Shamefully, this Government have never chosen to make fisheries a priority so that we could base our negotiations on such a position; indeed, no British Government have done so. The right hon. and learned Member for Folkestone and Hythe (Mr. Howard) the former Conservative leader who now speaks so eloquently from the Back Benches, made that point well during the election campaign, assuring us that if he became Prime Minister, he would be prepared to veto the European constitution on the basis that fisheries would not be an exclusive competence. I hope that once the Conservatives’ policy committee finally comes to a conclusion, similar resolve is shown by the current Conservative leader as was shown by his predecessor.

Mr. Austin Mitchell: I share the hon. Gentleman’s hopes for the Conservative party and its education in these matters.

Why does the hon. Gentleman accept the legal opinion that Scotland inherits the obligations assumed by the British Government? Would not Scotland be a new member coming into the European Union, rather like Iceland or Norway, and therefore entitled to have a derogation from the common fisheries policy and to negotiate its own agreement on what the future of that policy should be in Scottish waters?

Mr. Salmond: I accept the legal opinion because that is the burden of legal advice that has been received. Lord Mackenzie-Stuart said that Scotland would be in exactly the same position as the rest of the UK with regard to each other and to the rest of the European Community, as it was then. We can negotiate a position, but we will have to do so from within the European Union.

I argue that giving a priority to fishing could work wonders in terms of this policy. When I look at the fisheries policies of countries outside the EU, such as Norway, Iceland, and the Faroes, and countries inside the EU—major fishing countries such as Spain, Denmark and the Dutch—I find that in their negotiations and
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conduct they have accorded a priority to fishing that has never been pursued or shared by any United Kingdom Government that I have experienced. We had substantial evidence for that, which sent shockwaves through the fishing community, when the 30-year rule unveiled documents from 1970 and 1971 about negotiations on going in the then European Community. A civil servant commenting on his own Government’s policy said that in light of Britain’s wider European interests, “they”—Scottish fishermen—“are expendable.” I can assure the hon. Member for Great Grimsby that when he seeks to establish residence and full nationality in Scotland after independence so as to continue his fight for the fishing communities, he will find a Government in Scotland who will never pursue a policy of regarding fishermen or fishing communities as expendable and will seek to assert national control as the most efficacious way of running our fisheries.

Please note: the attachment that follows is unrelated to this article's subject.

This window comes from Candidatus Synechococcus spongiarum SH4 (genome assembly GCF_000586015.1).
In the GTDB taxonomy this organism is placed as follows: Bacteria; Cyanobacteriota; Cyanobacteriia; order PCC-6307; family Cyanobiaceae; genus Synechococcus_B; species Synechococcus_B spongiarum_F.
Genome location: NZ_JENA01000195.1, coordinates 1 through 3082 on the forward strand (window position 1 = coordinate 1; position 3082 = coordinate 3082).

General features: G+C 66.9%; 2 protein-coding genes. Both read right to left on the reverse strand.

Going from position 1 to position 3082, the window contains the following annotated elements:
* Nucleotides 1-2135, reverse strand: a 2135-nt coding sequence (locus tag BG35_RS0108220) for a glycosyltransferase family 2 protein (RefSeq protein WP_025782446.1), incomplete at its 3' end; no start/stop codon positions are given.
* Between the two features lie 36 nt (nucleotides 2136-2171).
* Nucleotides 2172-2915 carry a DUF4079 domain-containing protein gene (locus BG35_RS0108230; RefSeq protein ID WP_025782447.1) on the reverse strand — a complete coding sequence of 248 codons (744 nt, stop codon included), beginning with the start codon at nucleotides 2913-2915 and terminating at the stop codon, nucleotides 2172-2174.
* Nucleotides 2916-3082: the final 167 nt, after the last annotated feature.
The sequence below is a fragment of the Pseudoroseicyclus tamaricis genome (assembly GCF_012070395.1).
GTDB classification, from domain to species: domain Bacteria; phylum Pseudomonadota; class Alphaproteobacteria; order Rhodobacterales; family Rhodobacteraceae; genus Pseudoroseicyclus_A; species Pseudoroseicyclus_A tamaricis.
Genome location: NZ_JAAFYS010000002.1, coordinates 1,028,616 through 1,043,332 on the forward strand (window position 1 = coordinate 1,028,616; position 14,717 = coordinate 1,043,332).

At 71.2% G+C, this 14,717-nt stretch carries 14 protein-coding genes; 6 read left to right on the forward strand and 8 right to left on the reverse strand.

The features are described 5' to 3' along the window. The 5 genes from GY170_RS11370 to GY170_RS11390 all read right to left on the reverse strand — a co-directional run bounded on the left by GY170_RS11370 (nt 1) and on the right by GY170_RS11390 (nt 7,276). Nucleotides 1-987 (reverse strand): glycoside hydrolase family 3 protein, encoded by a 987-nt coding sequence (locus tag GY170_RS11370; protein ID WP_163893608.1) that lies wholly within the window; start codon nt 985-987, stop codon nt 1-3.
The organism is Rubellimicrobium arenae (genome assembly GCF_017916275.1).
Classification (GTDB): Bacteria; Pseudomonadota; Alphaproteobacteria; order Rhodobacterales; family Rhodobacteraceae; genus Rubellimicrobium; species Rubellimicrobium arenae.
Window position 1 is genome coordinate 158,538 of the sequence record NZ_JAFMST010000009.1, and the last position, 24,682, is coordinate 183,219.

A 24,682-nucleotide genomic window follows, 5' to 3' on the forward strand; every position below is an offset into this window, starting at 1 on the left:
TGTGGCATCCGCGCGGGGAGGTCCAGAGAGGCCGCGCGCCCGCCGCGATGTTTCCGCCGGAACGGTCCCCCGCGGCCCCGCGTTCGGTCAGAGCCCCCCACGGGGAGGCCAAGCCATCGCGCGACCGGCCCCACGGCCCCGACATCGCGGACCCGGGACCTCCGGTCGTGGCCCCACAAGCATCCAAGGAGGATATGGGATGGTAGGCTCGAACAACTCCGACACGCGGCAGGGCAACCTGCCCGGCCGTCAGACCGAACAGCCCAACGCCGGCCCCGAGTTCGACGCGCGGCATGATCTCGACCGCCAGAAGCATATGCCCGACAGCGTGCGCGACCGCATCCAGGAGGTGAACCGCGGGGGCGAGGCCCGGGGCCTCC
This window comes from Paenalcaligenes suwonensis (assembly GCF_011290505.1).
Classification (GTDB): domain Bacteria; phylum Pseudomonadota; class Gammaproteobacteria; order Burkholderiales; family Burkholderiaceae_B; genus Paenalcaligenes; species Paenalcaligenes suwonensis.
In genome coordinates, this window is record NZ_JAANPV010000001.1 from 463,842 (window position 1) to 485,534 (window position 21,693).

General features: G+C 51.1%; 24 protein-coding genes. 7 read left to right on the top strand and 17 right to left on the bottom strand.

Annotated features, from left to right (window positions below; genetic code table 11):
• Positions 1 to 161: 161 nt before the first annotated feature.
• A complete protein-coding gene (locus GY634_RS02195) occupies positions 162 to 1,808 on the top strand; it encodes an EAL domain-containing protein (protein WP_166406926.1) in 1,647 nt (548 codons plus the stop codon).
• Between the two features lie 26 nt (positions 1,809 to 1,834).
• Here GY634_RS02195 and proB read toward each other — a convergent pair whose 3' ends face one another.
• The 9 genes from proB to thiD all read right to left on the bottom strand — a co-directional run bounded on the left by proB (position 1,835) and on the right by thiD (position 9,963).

The Minister is known not only for his expertise in fishing but for a range of responsibilities. I said earlier that climate change had become a preoccupation of the Government. He will have been made aware of the situation in south-west Scotland whereby Scottish langoustine caught fresh in Scottish waters are being sent to Thailand to be packaged, returned to Scotland, and then sent to Europe and to other export markets. The company concerned is a well-known, substantial company with several interests across the fishing industry. I make no comment other than that it raises important questions in terms of reconciling policy on fishing with policy on climate change. After all, that round trip generates many hundreds of tonnes of apparently unnecessary carbon. Given the Minister’s interest in these issues, and the absence of the constituency MP for that area, has he examined that issue and come to any conclusions? Does he believe that other aspects of Government policy, for example on carbon trading, will help us to a position whereby we get the maximum value added out of our fresh fishery?

The change to “langoustines” was not made simply for the sake of changing a name. When I attended the fisheries exhibition in Brussels earlier this year, the matter was explained to me in enormous detail, with marketing charts, which proved the case that operating and trading as “Scottish langoustines” gained a perceptible increase in the perceived value of the product. The product was worth more when it was described as “langoustines” instead of “prawns”. “Scottish langoustines” gave it an even higher premium in the market. That is exactly the sort of route that the industry should follow to maximise the value added element of our products.

It would be unfortunate if, in that supply chain, we had to include a trip of more than halfway round the world and back between catching and finally sending the product to its destination.